How prepared is your business for a disaster? Do you have a strategy to react to a data breach or server crash? How about environmental damage.
Your ability to continue service without disruption may be a matter of success or bankruptcy. According to Inc.com, 60% of business fail within six months of a data breach.
That's why a plan for disaster recovery is so important. It's your blueprint for assessing your needs, implementing safeguards, and keeping your staff safe.
Keep reading to learn how to build a business disaster recovery plan.
Make a List of Jobs
An unexpected disruption can throw your business into chaos. Having a list of jobs and responsibilities for these situations helps keep people organized. It also clearly lays out the most important functions to your business and ensures that someone is assigned to look after them.
Detail Necessary Equipment
Do you know what equipment is most essential to getting your business running again? Do an audit of your resources and detail what's most important to get things up and running again.
Consider low-tech alternatives, here. Having a computer ready is a great idea, but a dedicated phone and calculator can be life-savers in the case of a power outage.
Don't forget staples like desks and chairs, either. Equipment like this can be easily overlooked in an urgent situation but can go a long way to aiding your recovery efforts.
If a fire were to break out in your building, would you still have access to your data?
Keeping your information backed-up off-site protects your data against loss in case of disaster. Having redundancies in place is an excellent safeguard should you lose your primary servers.
Scheduling regular backups is a great way to keep things up-to-date. It's easy to automate these backups, giving you peace of mind that you can recover any lost data, quickly and fully.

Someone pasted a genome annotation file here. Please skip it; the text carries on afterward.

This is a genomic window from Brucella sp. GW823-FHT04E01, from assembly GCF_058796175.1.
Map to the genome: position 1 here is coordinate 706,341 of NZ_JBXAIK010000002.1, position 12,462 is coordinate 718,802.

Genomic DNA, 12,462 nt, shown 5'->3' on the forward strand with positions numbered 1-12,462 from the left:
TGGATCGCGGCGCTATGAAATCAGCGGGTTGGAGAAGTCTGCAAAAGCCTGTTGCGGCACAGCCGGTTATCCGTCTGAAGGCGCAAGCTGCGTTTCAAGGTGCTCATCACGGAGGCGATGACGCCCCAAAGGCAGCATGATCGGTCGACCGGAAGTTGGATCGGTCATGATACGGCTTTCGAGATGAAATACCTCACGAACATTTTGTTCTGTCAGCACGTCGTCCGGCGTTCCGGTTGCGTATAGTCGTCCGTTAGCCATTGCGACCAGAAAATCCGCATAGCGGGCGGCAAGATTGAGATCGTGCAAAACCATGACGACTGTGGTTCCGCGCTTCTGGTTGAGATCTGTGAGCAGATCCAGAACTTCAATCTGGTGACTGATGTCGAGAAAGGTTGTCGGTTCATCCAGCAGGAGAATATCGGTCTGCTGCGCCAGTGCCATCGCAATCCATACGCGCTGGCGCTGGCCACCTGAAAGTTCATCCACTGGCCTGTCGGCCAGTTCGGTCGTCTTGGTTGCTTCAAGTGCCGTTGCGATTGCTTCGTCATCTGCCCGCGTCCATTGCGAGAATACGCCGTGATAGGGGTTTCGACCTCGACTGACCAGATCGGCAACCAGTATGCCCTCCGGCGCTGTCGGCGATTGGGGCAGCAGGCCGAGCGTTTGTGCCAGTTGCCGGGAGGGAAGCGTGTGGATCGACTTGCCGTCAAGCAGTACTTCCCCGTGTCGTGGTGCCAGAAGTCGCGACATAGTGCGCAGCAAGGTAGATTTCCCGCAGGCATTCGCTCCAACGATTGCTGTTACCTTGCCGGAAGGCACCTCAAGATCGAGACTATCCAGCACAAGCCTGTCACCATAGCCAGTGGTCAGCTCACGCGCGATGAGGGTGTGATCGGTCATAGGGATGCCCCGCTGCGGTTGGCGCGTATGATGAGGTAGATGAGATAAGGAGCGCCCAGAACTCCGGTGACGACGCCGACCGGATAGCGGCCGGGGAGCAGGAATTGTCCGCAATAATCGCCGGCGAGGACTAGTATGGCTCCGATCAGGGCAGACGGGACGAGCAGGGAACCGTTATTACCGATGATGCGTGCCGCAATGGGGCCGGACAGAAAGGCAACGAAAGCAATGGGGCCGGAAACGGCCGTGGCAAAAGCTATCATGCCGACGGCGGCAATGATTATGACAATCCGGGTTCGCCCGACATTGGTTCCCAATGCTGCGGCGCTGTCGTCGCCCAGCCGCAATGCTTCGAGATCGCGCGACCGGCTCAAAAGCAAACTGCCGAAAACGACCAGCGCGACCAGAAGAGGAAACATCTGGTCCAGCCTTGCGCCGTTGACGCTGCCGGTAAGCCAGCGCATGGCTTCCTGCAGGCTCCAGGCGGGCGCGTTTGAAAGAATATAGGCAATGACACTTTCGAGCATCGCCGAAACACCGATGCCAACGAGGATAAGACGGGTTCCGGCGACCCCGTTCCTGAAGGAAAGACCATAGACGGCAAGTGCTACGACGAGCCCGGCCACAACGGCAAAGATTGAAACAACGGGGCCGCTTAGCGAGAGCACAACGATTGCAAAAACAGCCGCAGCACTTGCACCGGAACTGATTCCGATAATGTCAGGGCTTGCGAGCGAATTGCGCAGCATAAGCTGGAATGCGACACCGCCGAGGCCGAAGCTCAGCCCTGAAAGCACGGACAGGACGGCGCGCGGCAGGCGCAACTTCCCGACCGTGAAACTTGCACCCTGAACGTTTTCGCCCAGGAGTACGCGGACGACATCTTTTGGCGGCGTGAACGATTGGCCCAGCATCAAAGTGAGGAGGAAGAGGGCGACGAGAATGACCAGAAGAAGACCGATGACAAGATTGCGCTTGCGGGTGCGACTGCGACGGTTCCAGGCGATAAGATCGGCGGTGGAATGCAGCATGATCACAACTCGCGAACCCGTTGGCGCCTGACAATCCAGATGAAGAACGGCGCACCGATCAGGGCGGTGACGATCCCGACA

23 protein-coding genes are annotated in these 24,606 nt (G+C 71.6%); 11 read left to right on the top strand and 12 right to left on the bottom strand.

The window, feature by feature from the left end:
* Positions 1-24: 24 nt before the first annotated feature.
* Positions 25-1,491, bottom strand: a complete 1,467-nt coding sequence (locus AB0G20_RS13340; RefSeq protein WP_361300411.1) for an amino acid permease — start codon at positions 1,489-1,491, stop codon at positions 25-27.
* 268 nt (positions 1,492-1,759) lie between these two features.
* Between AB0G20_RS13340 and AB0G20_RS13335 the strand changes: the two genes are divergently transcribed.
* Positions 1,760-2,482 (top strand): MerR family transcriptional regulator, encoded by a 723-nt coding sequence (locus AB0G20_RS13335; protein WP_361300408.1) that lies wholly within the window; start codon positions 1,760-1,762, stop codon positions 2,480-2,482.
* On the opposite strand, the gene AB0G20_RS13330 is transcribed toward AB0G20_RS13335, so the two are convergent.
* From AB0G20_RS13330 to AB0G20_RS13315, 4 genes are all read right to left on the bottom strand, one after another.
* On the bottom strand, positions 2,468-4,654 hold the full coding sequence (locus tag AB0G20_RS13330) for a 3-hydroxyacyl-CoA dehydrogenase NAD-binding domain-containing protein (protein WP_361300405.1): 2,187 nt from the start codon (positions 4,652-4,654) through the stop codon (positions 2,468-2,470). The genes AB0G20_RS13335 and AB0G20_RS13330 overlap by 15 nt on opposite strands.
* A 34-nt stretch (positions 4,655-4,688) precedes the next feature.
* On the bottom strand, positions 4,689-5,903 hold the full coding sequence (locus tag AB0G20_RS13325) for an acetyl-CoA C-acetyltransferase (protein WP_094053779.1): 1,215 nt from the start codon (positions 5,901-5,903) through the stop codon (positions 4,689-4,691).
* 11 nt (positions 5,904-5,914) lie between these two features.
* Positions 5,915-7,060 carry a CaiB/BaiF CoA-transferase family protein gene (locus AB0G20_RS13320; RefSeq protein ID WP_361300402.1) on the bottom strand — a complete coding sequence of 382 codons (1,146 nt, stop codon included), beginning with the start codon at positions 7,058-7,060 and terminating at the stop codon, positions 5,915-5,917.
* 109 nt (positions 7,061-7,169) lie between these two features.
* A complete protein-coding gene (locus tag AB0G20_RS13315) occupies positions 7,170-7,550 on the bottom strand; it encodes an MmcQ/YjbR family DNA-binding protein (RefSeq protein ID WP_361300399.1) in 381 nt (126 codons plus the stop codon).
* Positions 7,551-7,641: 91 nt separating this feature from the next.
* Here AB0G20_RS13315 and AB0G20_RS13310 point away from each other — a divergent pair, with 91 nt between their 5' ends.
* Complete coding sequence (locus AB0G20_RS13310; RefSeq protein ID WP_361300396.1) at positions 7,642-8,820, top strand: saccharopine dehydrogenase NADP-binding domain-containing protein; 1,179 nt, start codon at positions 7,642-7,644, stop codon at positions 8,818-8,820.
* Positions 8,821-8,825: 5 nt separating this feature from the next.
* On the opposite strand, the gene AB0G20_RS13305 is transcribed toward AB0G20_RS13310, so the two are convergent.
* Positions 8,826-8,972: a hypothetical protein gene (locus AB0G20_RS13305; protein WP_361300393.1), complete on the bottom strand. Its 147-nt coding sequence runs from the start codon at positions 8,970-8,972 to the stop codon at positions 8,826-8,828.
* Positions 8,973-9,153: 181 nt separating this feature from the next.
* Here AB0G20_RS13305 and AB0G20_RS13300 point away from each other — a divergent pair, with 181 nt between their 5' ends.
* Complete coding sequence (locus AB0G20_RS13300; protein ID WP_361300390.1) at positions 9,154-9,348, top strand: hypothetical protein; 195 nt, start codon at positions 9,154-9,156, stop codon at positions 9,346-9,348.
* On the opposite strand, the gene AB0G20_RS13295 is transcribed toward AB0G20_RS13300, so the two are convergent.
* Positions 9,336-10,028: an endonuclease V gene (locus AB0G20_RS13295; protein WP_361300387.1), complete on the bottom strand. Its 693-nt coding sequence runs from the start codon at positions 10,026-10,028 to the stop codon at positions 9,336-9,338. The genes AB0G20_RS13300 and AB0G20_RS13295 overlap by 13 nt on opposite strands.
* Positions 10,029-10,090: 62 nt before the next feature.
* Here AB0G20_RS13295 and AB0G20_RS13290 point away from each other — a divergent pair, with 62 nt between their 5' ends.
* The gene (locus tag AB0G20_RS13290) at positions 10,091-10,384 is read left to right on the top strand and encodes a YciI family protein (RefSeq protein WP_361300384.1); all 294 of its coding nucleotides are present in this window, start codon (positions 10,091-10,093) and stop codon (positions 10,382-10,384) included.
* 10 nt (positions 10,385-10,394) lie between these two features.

Consider a Secondary Space
Having a second space to relocate to can be a massive help in keeping your core group together as you manage the disaster. It also keeps people focused on their responsibilities should you need to vacate your current space.
That doesn't mean that you need to rent out a second building. Instead, consider public places or partnering businesses that would be willing to help you out.
A public library or coffee shop can serve as meeting points. They give everyone a clear destination for reconvening. You can also make an agreement with other businesses to support each other in the face of a disaster.
Communicate with Your Team
Staying calm in the face of adversity is incredibly important in extreme situations. Make sure that you communicate your recovery strategy with your staff. Provide copies of your recovery plan for them to consult when needed.
The Last Word on the Business Disaster Recovery Plan
When crafting a business disaster recovery plan it can be hard to know if you've addressed all your concerns. The truth is that until you're tested you won't know how prepared you really are.
Following the steps above helps lay the groundwork for a quick recovery. It lets you take into consideration what factors need to be addressed.
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